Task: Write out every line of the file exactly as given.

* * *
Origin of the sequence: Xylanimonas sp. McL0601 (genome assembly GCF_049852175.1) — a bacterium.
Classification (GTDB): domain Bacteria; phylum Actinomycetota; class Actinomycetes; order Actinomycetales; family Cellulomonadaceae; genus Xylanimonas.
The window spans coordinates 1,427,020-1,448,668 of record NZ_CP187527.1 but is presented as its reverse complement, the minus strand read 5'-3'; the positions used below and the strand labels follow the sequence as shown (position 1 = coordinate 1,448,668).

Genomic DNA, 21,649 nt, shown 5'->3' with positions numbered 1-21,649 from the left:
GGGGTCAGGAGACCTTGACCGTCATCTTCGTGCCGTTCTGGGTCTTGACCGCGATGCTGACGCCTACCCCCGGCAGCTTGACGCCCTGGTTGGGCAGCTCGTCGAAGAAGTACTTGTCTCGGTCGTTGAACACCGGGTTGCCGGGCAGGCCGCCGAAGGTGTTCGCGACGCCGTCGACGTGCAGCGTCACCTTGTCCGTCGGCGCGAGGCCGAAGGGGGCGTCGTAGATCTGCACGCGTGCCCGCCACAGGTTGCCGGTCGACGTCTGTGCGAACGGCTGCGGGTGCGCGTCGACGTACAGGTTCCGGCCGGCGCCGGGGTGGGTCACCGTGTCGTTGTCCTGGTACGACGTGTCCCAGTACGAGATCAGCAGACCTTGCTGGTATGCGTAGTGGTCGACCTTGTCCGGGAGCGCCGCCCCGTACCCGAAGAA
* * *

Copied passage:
Origin of the sequence: Xylanimonas sp. McL0601 (genome assembly GCF_049852175.1) — a bacterium.
Classification (GTDB): domain Bacteria; phylum Actinomycetota; class Actinomycetes; order Actinomycetales; family Cellulomonadaceae; genus Xylanimonas.
The window spans coordinates 1,427,020-1,448,668 of record NZ_CP187527.1 but is presented as its reverse complement, the minus strand read 5'-3'; the positions used below and the strand labels follow the sequence as shown (position 1 = coordinate 1,448,668).

Genomic DNA, 21,649 nt, shown 5'->3' with positions numbered 1-21,649 from the left:
GGGGTCAGGAGACCTTGACCGTCATCTTCGTGCCGTTCTGGGTCTTGACCGCGATGCTGACGCCTACCCCCGGCAGCTTGACGCCCTGGTTGGGCAGCTCGTCGAAGAAGTACTTGTCTCGGTCGTTGAACACCGGGTTGCCGGGCAGGCCGCCGAAGGTGTTCGCGACGCCGTCGACGTGCAGCGTCACCTTGTCCGTCGGCGCGAGGCCGAAGGGGGCGTCGTAGATCTGCACGCGTGCCCGCCACAGGTTGCCGGTCGACGTCTGTGCGAACGGCTGCGGGTGCGCGTCGACGTACAGGTTCCGGCCGGCGCCGGGGTGGGTCACCGTGTCGTTGTCCTGGTACGACGTGTCCCAGTACGAGATCAGCAGACCTTGCTGGTATGCGTAGTGGTCGACCTTGTCCGGGAGCGCCGCCCCGTACCCGAAGAA